Home Authors Posts by Barnaby Wainfan
Barnaby Wainfan explores the optimum size of a wing and the best ways to balance performance and efficiency.
Tail stalls have been in the news lately-Barnaby Wainfan dissects this phenomenon, and clarifies what to do and what not to do.
Accelerate, pull and fly-thats not all there is to the takeoff. Barnaby Wainfan takes a second-by-second look at the aerodynamics of the takeoff: when it works, and when it doesn't.
Recently, there has been increasing interest in the efficiency of all vehicles, including airplanes. Designers are seeking to make airplanes that perform better and burn less fuel. Barnaby Wainfan takes a close look at the aerodynamics and mathematics behind this deceptively complex process.
Aerodynamics Engineer Barnaby Wainfan dissects one of the most common and possibly least understood flight maneuvers: turns.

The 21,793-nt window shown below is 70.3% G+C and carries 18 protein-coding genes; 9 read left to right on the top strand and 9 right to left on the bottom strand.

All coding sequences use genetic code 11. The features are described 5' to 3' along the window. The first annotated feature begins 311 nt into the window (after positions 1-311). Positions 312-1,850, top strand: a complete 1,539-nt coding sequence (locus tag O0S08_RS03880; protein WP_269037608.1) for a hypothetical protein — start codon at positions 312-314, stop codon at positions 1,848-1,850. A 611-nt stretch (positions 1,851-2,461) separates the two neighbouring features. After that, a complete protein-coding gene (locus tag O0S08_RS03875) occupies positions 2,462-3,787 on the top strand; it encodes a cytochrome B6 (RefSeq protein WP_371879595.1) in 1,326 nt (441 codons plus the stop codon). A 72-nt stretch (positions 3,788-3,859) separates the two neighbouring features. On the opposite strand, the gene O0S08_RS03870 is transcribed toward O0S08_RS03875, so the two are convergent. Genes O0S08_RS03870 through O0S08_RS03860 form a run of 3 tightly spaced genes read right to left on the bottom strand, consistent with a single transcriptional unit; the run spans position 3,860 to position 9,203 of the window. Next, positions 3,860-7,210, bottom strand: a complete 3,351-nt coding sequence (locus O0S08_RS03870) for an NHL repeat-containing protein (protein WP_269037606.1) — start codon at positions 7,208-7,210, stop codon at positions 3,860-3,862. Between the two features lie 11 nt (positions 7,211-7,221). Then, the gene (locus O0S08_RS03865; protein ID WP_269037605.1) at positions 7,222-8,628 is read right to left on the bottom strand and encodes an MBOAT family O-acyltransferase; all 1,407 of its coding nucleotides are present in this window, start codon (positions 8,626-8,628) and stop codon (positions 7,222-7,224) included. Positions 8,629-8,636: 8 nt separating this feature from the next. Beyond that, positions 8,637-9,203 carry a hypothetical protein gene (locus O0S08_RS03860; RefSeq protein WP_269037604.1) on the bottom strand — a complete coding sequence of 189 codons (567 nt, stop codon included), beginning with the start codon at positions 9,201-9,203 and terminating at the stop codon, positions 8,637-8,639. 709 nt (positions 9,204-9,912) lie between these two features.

An airplane's horizontal tail is critical to stabilizing the airplane in pitch, trimming out pitching moments caused by the wing and providing control power for maneuverability.
Multiple engines complicate design, because not only must the airplane be able to maintain flight on one engine, but also the pilot must be able to control it. Lateral/directional stability issues are key;
In order to bank the airplane and execute a turn properly, adverse yaw must be countered or eliminate altogether. The discussion of how to do this includes rudder control, aileron-rudder interconnects, directional stability, differential ailerons, aileron drag and the use of spoilers;
The aerodynamics of an airplane sometimes don't cooperate with the pilots desire to roll, and instead produce both yaw and roll. Contributing factors are aileron parasite drag, induced drag between the wings and changes in the roll rate itself;
Yaw rarely occurs without rolling, and roll rarely occurs without yawing. This month Barnaby Wainfan discusses coupled motion, including adverse yaw, the spiral mode and Dutch roll.